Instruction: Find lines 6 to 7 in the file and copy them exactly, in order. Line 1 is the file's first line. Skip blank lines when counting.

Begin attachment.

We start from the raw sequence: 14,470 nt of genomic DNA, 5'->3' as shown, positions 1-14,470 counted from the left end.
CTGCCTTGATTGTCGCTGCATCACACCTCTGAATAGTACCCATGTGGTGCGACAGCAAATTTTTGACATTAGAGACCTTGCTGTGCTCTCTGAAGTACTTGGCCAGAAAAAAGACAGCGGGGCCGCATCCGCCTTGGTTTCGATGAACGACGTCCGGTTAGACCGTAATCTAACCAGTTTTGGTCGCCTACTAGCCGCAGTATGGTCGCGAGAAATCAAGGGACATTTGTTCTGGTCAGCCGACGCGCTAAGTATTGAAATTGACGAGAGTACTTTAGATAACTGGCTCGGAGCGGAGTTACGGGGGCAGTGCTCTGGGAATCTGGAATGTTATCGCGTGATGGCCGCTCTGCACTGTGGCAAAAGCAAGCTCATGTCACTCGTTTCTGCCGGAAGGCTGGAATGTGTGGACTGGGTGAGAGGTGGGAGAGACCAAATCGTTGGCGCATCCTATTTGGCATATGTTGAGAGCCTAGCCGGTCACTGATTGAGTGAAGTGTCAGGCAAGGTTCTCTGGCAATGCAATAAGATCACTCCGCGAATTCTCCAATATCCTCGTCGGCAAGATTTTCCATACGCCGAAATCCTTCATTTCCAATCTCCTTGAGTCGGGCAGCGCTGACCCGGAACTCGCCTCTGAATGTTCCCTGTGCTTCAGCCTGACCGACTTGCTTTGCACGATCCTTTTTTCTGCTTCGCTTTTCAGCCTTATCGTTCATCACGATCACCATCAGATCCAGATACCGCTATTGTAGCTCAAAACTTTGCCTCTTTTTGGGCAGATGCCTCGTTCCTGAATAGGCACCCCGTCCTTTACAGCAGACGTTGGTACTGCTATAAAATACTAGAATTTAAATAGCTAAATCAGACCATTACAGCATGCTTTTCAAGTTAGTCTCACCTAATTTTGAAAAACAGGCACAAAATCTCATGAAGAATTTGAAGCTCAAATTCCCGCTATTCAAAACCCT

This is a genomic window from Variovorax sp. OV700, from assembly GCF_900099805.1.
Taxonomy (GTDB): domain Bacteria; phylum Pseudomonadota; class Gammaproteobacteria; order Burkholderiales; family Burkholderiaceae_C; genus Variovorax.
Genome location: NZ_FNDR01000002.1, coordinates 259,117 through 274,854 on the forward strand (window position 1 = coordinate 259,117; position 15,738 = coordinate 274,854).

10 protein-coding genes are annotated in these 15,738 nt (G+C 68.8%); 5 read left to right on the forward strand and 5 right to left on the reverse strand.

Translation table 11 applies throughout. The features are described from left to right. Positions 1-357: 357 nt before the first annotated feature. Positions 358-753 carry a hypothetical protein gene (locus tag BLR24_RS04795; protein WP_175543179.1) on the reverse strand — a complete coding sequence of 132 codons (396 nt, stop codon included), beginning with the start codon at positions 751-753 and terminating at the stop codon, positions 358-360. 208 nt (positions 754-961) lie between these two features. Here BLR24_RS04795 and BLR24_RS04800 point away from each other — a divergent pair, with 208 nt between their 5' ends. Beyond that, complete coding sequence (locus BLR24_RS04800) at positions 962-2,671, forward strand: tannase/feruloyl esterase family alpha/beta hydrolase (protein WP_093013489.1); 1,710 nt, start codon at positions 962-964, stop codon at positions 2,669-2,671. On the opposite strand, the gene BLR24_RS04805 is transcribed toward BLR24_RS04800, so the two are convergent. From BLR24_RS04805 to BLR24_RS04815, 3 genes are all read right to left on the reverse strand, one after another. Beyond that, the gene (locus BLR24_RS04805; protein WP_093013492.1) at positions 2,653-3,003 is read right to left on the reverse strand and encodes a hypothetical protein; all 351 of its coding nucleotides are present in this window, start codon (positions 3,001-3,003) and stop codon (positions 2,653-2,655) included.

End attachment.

10 protein-coding genes are annotated in these 15,738 nt (G+C 68.8%); 5 read left to right on the forward strand and 5 right to left on the reverse strand.

Translation table 11 applies throughout. The features are described from left to right. Positions 1-357: 357 nt before the first annotated feature. Positions 358-753 carry a hypothetical protein gene (locus tag BLR24_RS04795; protein WP_175543179.1) on the reverse strand — a complete coding sequence of 132 codons (396 nt, stop codon included), beginning with the start codon at positions 751-753 and terminating at the stop codon, positions 358-360. 208 nt (positions 754-961) lie between these two features. Here BLR24_RS04795 and BLR24_RS04800 point away from each other — a divergent pair, with 208 nt between their 5' ends. Beyond that, complete coding sequence (locus BLR24_RS04800) at positions 962-2,671, forward strand: tannase/feruloyl esterase family alpha/beta hydrolase (protein WP_093013489.1); 1,710 nt, start codon at positions 962-964, stop codon at positions 2,669-2,671. On the opposite strand, the gene BLR24_RS04805 is transcribed toward BLR24_RS04800, so the two are convergent. From BLR24_RS04805 to BLR24_RS04815, 3 genes are all read right to left on the reverse strand, one after another. Beyond that, the gene (locus BLR24_RS04805; protein WP_093013492.1) at positions 2,653-3,003 is read right to left on the reverse strand and encodes a hypothetical protein; all 351 of its coding nucleotides are present in this window, start codon (positions 3,001-3,003) and stop codon (positions 2,653-2,655) included.